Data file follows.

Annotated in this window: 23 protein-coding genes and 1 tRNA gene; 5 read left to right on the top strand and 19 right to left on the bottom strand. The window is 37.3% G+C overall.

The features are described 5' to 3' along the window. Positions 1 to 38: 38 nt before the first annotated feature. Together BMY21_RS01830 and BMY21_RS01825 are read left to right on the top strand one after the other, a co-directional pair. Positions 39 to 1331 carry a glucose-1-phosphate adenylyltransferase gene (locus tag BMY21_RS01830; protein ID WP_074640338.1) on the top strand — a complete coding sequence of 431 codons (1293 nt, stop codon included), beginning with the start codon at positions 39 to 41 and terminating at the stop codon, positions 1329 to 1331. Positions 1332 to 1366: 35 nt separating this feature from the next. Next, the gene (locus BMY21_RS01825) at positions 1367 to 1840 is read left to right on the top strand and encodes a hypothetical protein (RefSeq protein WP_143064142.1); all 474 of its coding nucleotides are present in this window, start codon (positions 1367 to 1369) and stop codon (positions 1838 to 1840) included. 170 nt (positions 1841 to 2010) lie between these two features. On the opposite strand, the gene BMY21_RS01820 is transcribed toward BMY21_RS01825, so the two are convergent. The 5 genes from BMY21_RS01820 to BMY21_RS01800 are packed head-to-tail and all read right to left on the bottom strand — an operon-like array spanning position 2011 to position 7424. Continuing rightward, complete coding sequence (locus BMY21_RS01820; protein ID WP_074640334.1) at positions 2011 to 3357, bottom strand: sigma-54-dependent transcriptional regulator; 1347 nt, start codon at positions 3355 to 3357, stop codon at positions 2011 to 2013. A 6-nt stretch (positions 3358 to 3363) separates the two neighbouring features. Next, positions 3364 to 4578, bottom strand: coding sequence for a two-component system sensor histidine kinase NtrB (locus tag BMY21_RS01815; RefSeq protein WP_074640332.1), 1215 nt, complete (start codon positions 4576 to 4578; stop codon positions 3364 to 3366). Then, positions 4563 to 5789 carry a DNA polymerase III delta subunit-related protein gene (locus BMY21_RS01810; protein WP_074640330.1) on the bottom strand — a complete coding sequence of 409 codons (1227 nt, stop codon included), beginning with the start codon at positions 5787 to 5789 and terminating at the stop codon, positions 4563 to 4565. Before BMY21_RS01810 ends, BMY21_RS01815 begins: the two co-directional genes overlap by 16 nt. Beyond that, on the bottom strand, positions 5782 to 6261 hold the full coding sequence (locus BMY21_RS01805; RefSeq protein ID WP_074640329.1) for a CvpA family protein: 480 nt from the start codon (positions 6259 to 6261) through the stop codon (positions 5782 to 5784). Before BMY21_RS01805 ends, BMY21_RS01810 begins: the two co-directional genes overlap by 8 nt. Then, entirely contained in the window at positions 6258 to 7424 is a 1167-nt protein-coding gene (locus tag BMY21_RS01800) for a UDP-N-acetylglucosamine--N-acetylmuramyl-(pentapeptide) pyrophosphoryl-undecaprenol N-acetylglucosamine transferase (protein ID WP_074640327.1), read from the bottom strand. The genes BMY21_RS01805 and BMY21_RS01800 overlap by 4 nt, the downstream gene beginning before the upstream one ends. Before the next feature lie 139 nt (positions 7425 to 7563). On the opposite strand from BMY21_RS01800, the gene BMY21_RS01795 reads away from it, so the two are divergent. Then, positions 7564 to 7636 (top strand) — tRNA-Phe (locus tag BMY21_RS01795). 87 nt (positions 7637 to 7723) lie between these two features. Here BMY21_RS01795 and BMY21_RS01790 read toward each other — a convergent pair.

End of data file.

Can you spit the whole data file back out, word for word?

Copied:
Annotated in this window: 23 protein-coding genes and 1 tRNA gene; 5 read left to right on the top strand and 19 right to left on the bottom strand. The window is 37.3% G+C overall.

The features are described 5' to 3' along the window. Positions 1 to 38: 38 nt before the first annotated feature. Together BMY21_RS01830 and BMY21_RS01825 are read left to right on the top strand one after the other, a co-directional pair. Positions 39 to 1331 carry a glucose-1-phosphate adenylyltransferase gene (locus tag BMY21_RS01830; protein ID WP_074640338.1) on the top strand — a complete coding sequence of 431 codons (1293 nt, stop codon included), beginning with the start codon at positions 39 to 41 and terminating at the stop codon, positions 1329 to 1331. Positions 1332 to 1366: 35 nt separating this feature from the next. Next, the gene (locus BMY21_RS01825) at positions 1367 to 1840 is read left to right on the top strand and encodes a hypothetical protein (RefSeq protein WP_143064142.1); all 474 of its coding nucleotides are present in this window, start codon (positions 1367 to 1369) and stop codon (positions 1838 to 1840) included. 170 nt (positions 1841 to 2010) lie between these two features. On the opposite strand, the gene BMY21_RS01820 is transcribed toward BMY21_RS01825, so the two are convergent. The 5 genes from BMY21_RS01820 to BMY21_RS01800 are packed head-to-tail and all read right to left on the bottom strand — an operon-like array spanning position 2011 to position 7424. Continuing rightward, complete coding sequence (locus BMY21_RS01820; protein ID WP_074640334.1) at positions 2011 to 3357, bottom strand: sigma-54-dependent transcriptional regulator; 1347 nt, start codon at positions 3355 to 3357, stop codon at positions 2011 to 2013. A 6-nt stretch (positions 3358 to 3363) separates the two neighbouring features. Next, positions 3364 to 4578, bottom strand: coding sequence for a two-component system sensor histidine kinase NtrB (locus tag BMY21_RS01815; RefSeq protein WP_074640332.1), 1215 nt, complete (start codon positions 4576 to 4578; stop codon positions 3364 to 3366). Then, positions 4563 to 5789 carry a DNA polymerase III delta subunit-related protein gene (locus BMY21_RS01810; protein WP_074640330.1) on the bottom strand — a complete coding sequence of 409 codons (1227 nt, stop codon included), beginning with the start codon at positions 5787 to 5789 and terminating at the stop codon, positions 4563 to 4565. Before BMY21_RS01810 ends, BMY21_RS01815 begins: the two co-directional genes overlap by 16 nt. Beyond that, on the bottom strand, positions 5782 to 6261 hold the full coding sequence (locus BMY21_RS01805; RefSeq protein ID WP_074640329.1) for a CvpA family protein: 480 nt from the start codon (positions 6259 to 6261) through the stop codon (positions 5782 to 5784). Before BMY21_RS01805 ends, BMY21_RS01810 begins: the two co-directional genes overlap by 8 nt. Then, entirely contained in the window at positions 6258 to 7424 is a 1167-nt protein-coding gene (locus tag BMY21_RS01800) for a UDP-N-acetylglucosamine--N-acetylmuramyl-(pentapeptide) pyrophosphoryl-undecaprenol N-acetylglucosamine transferase (protein ID WP_074640327.1), read from the bottom strand. The genes BMY21_RS01805 and BMY21_RS01800 overlap by 4 nt, the downstream gene beginning before the upstream one ends. Before the next feature lie 139 nt (positions 7425 to 7563). On the opposite strand from BMY21_RS01800, the gene BMY21_RS01795 reads away from it, so the two are divergent. Then, positions 7564 to 7636 (top strand) — tRNA-Phe (locus tag BMY21_RS01795). 87 nt (positions 7637 to 7723) lie between these two features. Here BMY21_RS01795 and BMY21_RS01790 read toward each other — a convergent pair.